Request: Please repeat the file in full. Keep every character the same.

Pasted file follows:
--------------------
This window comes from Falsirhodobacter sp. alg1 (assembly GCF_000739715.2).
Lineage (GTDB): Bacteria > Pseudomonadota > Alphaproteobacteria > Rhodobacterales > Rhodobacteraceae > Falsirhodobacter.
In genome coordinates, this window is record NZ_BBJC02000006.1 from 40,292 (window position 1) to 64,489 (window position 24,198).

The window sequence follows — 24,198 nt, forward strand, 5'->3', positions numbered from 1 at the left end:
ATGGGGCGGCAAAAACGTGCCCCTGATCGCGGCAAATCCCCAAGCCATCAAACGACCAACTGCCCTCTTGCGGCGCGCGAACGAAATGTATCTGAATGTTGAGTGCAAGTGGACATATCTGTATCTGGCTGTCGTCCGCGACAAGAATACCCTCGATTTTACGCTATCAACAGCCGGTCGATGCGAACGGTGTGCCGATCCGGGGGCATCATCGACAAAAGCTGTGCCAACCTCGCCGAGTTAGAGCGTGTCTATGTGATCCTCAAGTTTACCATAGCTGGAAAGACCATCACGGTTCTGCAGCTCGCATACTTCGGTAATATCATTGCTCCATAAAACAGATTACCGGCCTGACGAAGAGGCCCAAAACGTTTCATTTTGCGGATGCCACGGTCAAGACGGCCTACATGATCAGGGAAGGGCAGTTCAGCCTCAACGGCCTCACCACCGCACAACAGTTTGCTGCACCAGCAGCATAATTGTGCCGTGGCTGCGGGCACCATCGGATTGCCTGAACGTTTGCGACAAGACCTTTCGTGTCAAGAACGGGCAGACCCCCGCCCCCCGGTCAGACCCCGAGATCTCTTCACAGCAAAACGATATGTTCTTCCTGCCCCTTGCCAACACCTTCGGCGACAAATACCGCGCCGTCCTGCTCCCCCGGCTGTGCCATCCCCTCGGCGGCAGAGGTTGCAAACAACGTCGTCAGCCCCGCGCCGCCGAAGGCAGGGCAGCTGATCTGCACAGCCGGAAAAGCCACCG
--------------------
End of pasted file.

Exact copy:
This window comes from Falsirhodobacter sp. alg1 (assembly GCF_000739715.2).
Lineage (GTDB): Bacteria > Pseudomonadota > Alphaproteobacteria > Rhodobacterales > Rhodobacteraceae > Falsirhodobacter.
In genome coordinates, this window is record NZ_BBJC02000006.1 from 40,292 (window position 1) to 64,489 (window position 24,198).

The window sequence follows — 24,198 nt, forward strand, 5'->3', positions numbered from 1 at the left end:
ATGGGGCGGCAAAAACGTGCCCCTGATCGCGGCAAATCCCCAAGCCATCAAACGACCAACTGCCCTCTTGCGGCGCGCGAACGAAATGTATCTGAATGTTGAGTGCAAGTGGACATATCTGTATCTGGCTGTCGTCCGCGACAAGAATACCCTCGATTTTACGCTATCAACAGCCGGTCGATGCGAACGGTGTGCCGATCCGGGGGCATCATCGACAAAAGCTGTGCCAACCTCGCCGAGTTAGAGCGTGTCTATGTGATCCTCAAGTTTACCATAGCTGGAAAGACCATCACGGTTCTGCAGCTCGCATACTTCGGTAATATCATTGCTCCATAAAACAGATTACCGGCCTGACGAAGAGGCCCAAAACGTTTCATTTTGCGGATGCCACGGTCAAGACGGCCTACATGATCAGGGAAGGGCAGTTCAGCCTCAACGGCCTCACCACCGCACAACAGTTTGCTGCACCAGCAGCATAATTGTGCCGTGGCTGCGGGCACCATCGGATTGCCTGAACGTTTGCGACAAGACCTTTCGTGTCAAGAACGGGCAGACCCCCGCCCCCCGGTCAGACCCCGAGATCTCTTCACAGCAAAACGATATGTTCTTCCTGCCCCTTGCCAACACCTTCGGCGACAAATACCGCGCCGTCCTGCTCCCCCGGCTGTGCCATCCCCTCGGCGGCAGAGGTTGCAAACAACGTCGTCAGCCCCGCGCCGCCGAAGGCAGGGCAGCTGATCTGCACAGCCGGAAAAGCCACCG